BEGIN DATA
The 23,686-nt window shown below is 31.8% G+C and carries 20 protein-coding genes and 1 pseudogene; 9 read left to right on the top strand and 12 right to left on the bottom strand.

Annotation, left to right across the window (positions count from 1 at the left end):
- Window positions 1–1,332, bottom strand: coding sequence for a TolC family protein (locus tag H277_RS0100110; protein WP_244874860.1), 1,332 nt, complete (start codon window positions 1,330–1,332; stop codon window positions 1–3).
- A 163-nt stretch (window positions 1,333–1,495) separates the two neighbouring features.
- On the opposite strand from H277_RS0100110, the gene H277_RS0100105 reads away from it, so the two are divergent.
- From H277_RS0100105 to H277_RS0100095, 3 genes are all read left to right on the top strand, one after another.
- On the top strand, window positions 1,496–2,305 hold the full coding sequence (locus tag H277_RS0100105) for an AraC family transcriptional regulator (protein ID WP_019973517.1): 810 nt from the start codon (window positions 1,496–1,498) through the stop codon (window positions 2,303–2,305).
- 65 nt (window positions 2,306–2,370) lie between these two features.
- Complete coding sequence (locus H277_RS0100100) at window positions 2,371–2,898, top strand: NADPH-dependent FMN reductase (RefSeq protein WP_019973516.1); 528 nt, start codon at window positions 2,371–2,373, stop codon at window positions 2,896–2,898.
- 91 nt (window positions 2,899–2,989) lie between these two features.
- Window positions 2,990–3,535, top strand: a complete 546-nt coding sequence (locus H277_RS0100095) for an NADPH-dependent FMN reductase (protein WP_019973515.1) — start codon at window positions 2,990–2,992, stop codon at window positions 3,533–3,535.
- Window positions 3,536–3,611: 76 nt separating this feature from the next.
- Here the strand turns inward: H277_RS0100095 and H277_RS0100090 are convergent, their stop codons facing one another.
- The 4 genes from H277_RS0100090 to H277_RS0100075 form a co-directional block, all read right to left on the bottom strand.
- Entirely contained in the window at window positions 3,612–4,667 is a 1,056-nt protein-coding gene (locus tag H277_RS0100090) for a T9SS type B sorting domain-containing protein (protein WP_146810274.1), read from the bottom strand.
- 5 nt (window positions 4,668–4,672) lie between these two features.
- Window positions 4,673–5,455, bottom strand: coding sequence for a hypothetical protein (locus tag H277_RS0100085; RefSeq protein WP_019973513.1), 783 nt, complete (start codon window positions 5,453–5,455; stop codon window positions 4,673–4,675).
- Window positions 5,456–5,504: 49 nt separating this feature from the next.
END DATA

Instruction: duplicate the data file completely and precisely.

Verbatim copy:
The 23,686-nt window shown below is 31.8% G+C and carries 20 protein-coding genes and 1 pseudogene; 9 read left to right on the top strand and 12 right to left on the bottom strand.

Annotation, left to right across the window (positions count from 1 at the left end):
- Window positions 1–1,332, bottom strand: coding sequence for a TolC family protein (locus tag H277_RS0100110; protein WP_244874860.1), 1,332 nt, complete (start codon window positions 1,330–1,332; stop codon window positions 1–3).
- A 163-nt stretch (window positions 1,333–1,495) separates the two neighbouring features.
- On the opposite strand from H277_RS0100110, the gene H277_RS0100105 reads away from it, so the two are divergent.
- From H277_RS0100105 to H277_RS0100095, 3 genes are all read left to right on the top strand, one after another.
- On the top strand, window positions 1,496–2,305 hold the full coding sequence (locus tag H277_RS0100105) for an AraC family transcriptional regulator (protein ID WP_019973517.1): 810 nt from the start codon (window positions 1,496–1,498) through the stop codon (window positions 2,303–2,305).
- 65 nt (window positions 2,306–2,370) lie between these two features.
- Complete coding sequence (locus H277_RS0100100) at window positions 2,371–2,898, top strand: NADPH-dependent FMN reductase (RefSeq protein WP_019973516.1); 528 nt, start codon at window positions 2,371–2,373, stop codon at window positions 2,896–2,898.
- 91 nt (window positions 2,899–2,989) lie between these two features.
- Window positions 2,990–3,535, top strand: a complete 546-nt coding sequence (locus H277_RS0100095) for an NADPH-dependent FMN reductase (protein WP_019973515.1) — start codon at window positions 2,990–2,992, stop codon at window positions 3,533–3,535.
- Window positions 3,536–3,611: 76 nt separating this feature from the next.
- Here the strand turns inward: H277_RS0100095 and H277_RS0100090 are convergent, their stop codons facing one another.
- The 4 genes from H277_RS0100090 to H277_RS0100075 form a co-directional block, all read right to left on the bottom strand.
- Entirely contained in the window at window positions 3,612–4,667 is a 1,056-nt protein-coding gene (locus tag H277_RS0100090) for a T9SS type B sorting domain-containing protein (protein WP_146810274.1), read from the bottom strand.
- 5 nt (window positions 4,668–4,672) lie between these two features.
- Window positions 4,673–5,455, bottom strand: coding sequence for a hypothetical protein (locus tag H277_RS0100085; RefSeq protein WP_019973513.1), 783 nt, complete (start codon window positions 5,453–5,455; stop codon window positions 4,673–4,675).
- Window positions 5,456–5,504: 49 nt separating this feature from the next.